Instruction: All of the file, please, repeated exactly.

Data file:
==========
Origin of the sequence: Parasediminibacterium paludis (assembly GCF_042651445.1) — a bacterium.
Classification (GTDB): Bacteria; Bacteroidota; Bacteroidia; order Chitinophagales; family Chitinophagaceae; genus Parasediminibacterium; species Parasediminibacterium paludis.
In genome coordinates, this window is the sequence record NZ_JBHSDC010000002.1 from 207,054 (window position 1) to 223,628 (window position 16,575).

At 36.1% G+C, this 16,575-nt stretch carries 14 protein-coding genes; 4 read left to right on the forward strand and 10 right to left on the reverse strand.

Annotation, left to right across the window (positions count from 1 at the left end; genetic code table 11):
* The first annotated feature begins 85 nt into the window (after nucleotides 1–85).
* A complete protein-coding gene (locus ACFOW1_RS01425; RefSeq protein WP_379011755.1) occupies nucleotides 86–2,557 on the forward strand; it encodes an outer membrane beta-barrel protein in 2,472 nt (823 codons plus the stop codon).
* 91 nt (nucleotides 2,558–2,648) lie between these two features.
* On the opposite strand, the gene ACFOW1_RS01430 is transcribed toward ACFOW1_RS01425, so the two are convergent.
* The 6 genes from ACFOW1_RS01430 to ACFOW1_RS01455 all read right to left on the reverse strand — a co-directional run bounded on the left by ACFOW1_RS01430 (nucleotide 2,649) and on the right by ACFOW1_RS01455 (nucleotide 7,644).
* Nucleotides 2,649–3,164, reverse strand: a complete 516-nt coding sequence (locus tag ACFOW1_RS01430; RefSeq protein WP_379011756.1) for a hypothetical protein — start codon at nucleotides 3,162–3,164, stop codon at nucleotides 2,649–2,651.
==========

Origin of the sequence: Parasediminibacterium paludis (assembly GCF_042651445.1) — a bacterium.
Classification (GTDB): Bacteria; Bacteroidota; Bacteroidia; order Chitinophagales; family Chitinophagaceae; genus Parasediminibacterium; species Parasediminibacterium paludis.
In genome coordinates, this window is the sequence record NZ_JBHSDC010000002.1 from 207,054 (window position 1) to 223,628 (window position 16,575).

At 36.1% G+C, this 16,575-nt stretch carries 14 protein-coding genes; 4 read left to right on the forward strand and 10 right to left on the reverse strand.

Annotation, left to right across the window (positions count from 1 at the left end; genetic code table 11):
* The first annotated feature begins 85 nt into the window (after nucleotides 1–85).
* A complete protein-coding gene (locus ACFOW1_RS01425; RefSeq protein WP_379011755.1) occupies nucleotides 86–2,557 on the forward strand; it encodes an outer membrane beta-barrel protein in 2,472 nt (823 codons plus the stop codon).
* 91 nt (nucleotides 2,558–2,648) lie between these two features.
* On the opposite strand, the gene ACFOW1_RS01430 is transcribed toward ACFOW1_RS01425, so the two are convergent.
* The 6 genes from ACFOW1_RS01430 to ACFOW1_RS01455 all read right to left on the reverse strand — a co-directional run bounded on the left by ACFOW1_RS01430 (nucleotide 2,649) and on the right by ACFOW1_RS01455 (nucleotide 7,644).
* Nucleotides 2,649–3,164, reverse strand: a complete 516-nt coding sequence (locus tag ACFOW1_RS01430; RefSeq protein WP_379011756.1) for a hypothetical protein — start codon at nucleotides 3,162–3,164, stop codon at nucleotides 2,649–2,651.